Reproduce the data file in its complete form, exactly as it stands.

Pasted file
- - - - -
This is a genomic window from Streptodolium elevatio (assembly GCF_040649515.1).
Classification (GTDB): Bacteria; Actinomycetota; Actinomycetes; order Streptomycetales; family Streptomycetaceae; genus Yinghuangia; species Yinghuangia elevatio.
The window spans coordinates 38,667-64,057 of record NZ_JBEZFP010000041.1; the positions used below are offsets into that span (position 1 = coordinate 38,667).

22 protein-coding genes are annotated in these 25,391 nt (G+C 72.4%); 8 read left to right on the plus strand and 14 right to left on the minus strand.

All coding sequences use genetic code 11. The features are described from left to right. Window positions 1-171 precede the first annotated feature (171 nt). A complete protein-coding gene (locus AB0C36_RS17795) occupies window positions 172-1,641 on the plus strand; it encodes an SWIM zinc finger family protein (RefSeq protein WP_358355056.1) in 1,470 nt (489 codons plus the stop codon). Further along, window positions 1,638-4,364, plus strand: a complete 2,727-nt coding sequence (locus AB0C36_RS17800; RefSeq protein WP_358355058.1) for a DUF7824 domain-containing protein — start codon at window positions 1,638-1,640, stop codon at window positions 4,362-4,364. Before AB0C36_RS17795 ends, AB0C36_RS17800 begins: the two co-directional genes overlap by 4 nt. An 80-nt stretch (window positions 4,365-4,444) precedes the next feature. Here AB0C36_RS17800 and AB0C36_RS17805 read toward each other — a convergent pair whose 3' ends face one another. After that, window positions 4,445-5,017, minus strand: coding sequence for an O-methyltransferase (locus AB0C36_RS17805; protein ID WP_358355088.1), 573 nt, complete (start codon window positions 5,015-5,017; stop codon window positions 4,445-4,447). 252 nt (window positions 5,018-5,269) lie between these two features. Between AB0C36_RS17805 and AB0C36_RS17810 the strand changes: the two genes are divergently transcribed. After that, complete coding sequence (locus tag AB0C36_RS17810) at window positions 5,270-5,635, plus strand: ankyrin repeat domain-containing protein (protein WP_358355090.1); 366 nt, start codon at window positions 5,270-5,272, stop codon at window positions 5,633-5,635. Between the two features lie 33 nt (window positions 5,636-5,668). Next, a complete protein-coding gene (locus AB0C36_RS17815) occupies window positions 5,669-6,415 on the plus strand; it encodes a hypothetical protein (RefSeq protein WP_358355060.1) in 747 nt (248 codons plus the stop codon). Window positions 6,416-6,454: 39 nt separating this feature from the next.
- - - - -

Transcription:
This is a genomic window from Streptodolium elevatio (assembly GCF_040649515.1).
Classification (GTDB): Bacteria; Actinomycetota; Actinomycetes; order Streptomycetales; family Streptomycetaceae; genus Yinghuangia; species Yinghuangia elevatio.
The window spans coordinates 38,667-64,057 of record NZ_JBEZFP010000041.1; the positions used below are offsets into that span (position 1 = coordinate 38,667).

22 protein-coding genes are annotated in these 25,391 nt (G+C 72.4%); 8 read left to right on the plus strand and 14 right to left on the minus strand.

All coding sequences use genetic code 11. The features are described from left to right. Window positions 1-171 precede the first annotated feature (171 nt). A complete protein-coding gene (locus AB0C36_RS17795) occupies window positions 172-1,641 on the plus strand; it encodes an SWIM zinc finger family protein (RefSeq protein WP_358355056.1) in 1,470 nt (489 codons plus the stop codon). Further along, window positions 1,638-4,364, plus strand: a complete 2,727-nt coding sequence (locus AB0C36_RS17800; RefSeq protein WP_358355058.1) for a DUF7824 domain-containing protein — start codon at window positions 1,638-1,640, stop codon at window positions 4,362-4,364. Before AB0C36_RS17795 ends, AB0C36_RS17800 begins: the two co-directional genes overlap by 4 nt. An 80-nt stretch (window positions 4,365-4,444) precedes the next feature. Here AB0C36_RS17800 and AB0C36_RS17805 read toward each other — a convergent pair whose 3' ends face one another. After that, window positions 4,445-5,017, minus strand: coding sequence for an O-methyltransferase (locus AB0C36_RS17805; protein ID WP_358355088.1), 573 nt, complete (start codon window positions 5,015-5,017; stop codon window positions 4,445-4,447). 252 nt (window positions 5,018-5,269) lie between these two features. Between AB0C36_RS17805 and AB0C36_RS17810 the strand changes: the two genes are divergently transcribed. After that, complete coding sequence (locus tag AB0C36_RS17810) at window positions 5,270-5,635, plus strand: ankyrin repeat domain-containing protein (protein WP_358355090.1); 366 nt, start codon at window positions 5,270-5,272, stop codon at window positions 5,633-5,635. Between the two features lie 33 nt (window positions 5,636-5,668). Next, a complete protein-coding gene (locus AB0C36_RS17815) occupies window positions 5,669-6,415 on the plus strand; it encodes a hypothetical protein (RefSeq protein WP_358355060.1) in 747 nt (248 codons plus the stop codon). Window positions 6,416-6,454: 39 nt separating this feature from the next.